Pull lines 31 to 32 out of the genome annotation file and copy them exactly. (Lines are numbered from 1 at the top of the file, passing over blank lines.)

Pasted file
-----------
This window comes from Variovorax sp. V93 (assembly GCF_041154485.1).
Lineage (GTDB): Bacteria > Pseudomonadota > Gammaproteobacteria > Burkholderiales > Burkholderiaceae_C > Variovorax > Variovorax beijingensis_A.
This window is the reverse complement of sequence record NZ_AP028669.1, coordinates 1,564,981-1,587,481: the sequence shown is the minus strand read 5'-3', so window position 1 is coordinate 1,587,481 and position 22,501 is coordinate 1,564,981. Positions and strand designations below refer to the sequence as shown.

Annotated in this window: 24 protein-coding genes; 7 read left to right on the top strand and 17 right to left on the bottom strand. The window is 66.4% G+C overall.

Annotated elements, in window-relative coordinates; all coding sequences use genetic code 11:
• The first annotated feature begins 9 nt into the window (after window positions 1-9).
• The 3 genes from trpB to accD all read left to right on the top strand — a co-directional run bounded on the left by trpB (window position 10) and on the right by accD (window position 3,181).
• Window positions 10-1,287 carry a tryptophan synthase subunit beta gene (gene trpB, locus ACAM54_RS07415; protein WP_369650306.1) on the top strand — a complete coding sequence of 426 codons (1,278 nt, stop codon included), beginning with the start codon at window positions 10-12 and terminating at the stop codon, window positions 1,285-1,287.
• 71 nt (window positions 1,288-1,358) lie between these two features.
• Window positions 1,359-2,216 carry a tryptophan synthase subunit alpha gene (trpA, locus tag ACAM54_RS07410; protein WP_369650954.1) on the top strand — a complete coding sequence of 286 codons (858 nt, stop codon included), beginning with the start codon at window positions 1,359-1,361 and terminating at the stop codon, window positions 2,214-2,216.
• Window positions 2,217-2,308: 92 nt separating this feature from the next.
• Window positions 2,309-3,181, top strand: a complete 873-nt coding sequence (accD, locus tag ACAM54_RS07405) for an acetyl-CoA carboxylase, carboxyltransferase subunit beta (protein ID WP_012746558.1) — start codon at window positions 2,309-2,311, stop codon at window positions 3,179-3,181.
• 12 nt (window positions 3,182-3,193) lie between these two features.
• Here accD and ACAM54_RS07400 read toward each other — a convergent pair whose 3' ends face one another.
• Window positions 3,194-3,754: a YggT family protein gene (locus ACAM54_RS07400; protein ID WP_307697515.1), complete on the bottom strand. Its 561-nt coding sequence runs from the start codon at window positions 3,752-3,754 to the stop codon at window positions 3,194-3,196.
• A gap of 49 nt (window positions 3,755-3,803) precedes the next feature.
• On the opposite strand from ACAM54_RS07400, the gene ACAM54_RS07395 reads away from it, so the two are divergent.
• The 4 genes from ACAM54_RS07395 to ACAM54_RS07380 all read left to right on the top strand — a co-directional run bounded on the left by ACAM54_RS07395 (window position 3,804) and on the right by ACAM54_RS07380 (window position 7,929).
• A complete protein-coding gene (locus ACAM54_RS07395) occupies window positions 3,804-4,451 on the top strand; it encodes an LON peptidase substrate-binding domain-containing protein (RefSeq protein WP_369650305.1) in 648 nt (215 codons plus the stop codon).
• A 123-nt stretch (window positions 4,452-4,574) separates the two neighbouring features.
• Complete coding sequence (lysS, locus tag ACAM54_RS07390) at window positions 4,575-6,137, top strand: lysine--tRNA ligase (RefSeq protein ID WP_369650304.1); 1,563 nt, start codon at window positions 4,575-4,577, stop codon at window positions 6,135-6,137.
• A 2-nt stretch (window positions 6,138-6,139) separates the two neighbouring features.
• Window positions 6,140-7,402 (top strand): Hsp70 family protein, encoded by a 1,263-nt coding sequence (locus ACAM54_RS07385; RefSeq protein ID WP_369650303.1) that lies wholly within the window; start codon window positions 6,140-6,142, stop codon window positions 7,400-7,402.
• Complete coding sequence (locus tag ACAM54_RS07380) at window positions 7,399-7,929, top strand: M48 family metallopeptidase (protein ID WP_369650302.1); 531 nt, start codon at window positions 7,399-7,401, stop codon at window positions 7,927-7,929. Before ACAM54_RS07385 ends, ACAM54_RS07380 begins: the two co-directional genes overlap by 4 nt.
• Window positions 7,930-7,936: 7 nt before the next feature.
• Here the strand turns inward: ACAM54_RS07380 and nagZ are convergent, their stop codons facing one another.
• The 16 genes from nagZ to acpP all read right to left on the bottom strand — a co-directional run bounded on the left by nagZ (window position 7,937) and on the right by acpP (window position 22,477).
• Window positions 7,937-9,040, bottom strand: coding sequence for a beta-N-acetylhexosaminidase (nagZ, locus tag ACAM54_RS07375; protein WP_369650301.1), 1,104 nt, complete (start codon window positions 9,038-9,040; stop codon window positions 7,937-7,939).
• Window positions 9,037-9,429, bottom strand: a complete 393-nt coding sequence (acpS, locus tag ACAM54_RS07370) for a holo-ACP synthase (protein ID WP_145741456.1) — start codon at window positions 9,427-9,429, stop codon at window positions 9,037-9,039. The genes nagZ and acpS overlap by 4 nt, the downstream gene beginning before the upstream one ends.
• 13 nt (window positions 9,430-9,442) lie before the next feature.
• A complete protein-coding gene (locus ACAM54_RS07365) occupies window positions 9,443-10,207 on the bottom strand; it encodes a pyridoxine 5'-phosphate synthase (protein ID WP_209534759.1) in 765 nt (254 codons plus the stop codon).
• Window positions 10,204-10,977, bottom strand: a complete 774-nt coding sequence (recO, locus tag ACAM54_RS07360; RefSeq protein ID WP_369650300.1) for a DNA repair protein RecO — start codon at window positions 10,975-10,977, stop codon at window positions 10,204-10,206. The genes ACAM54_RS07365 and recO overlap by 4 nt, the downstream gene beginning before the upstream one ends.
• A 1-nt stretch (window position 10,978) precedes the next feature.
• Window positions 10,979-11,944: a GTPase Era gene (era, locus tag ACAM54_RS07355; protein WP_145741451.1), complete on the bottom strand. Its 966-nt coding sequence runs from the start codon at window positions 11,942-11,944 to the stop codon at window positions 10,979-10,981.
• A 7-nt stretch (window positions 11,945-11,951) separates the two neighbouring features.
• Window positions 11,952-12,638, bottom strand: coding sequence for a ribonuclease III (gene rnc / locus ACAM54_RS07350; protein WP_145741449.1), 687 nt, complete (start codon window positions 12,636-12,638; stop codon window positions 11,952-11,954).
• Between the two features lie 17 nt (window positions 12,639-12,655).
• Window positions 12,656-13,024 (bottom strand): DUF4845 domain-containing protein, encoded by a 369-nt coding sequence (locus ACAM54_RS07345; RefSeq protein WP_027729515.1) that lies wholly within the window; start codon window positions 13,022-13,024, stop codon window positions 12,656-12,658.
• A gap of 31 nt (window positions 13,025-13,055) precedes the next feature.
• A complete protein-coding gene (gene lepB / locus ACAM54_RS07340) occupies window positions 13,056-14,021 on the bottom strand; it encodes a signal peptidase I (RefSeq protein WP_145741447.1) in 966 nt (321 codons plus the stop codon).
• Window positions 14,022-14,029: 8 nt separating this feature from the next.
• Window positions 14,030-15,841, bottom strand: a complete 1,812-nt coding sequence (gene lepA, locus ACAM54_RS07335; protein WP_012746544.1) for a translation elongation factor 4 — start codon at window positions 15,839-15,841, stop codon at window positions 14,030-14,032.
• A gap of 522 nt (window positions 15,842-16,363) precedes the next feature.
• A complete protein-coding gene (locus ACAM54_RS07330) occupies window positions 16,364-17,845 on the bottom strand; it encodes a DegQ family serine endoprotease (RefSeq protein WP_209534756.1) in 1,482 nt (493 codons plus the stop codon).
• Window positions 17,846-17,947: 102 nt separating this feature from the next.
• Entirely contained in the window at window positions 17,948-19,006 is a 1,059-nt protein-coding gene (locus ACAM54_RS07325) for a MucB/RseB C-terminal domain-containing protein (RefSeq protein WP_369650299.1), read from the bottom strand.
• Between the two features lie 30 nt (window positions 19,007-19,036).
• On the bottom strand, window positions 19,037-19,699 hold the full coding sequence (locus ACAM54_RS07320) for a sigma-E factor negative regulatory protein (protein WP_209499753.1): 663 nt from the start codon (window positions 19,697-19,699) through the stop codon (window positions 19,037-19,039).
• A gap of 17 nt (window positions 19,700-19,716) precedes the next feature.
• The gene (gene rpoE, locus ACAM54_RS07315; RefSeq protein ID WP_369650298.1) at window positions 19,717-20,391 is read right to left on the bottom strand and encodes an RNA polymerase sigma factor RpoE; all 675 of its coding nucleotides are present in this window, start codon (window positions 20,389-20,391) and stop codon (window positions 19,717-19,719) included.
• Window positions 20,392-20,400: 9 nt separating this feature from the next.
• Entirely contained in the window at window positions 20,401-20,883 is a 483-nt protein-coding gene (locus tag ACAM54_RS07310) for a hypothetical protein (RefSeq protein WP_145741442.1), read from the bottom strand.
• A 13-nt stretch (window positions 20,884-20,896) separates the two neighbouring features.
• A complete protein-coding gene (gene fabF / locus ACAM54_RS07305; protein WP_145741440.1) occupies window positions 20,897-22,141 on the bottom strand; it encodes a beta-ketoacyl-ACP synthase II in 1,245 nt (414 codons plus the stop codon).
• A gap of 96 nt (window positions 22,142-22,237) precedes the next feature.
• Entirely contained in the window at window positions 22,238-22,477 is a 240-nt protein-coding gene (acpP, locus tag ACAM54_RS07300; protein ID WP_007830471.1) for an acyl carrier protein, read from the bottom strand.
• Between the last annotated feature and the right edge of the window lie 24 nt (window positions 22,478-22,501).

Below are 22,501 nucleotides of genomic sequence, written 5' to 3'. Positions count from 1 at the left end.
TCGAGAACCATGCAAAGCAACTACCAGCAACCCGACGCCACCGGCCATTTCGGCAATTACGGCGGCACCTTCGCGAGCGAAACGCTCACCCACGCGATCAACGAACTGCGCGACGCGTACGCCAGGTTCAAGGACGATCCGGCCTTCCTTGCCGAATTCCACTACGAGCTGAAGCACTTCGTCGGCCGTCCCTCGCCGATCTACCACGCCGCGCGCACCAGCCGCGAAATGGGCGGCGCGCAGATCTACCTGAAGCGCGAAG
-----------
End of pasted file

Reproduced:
• A complete protein-coding gene (locus ACAM54_RS07365) occupies window positions 9,443-10,207 on the bottom strand; it encodes a pyridoxine 5'-phosphate synthase (protein ID WP_209534759.1) in 765 nt (254 codons plus the stop codon).
• Window positions 10,204-10,977, bottom strand: a complete 774-nt coding sequence (recO, locus tag ACAM54_RS07360; RefSeq protein ID WP_369650300.1) for a DNA repair protein RecO — start codon at window positions 10,975-10,977, stop codon at window positions 10,204-10,206. The genes ACAM54_RS07365 and recO overlap by 4 nt, the downstream gene beginning before the upstream one ends.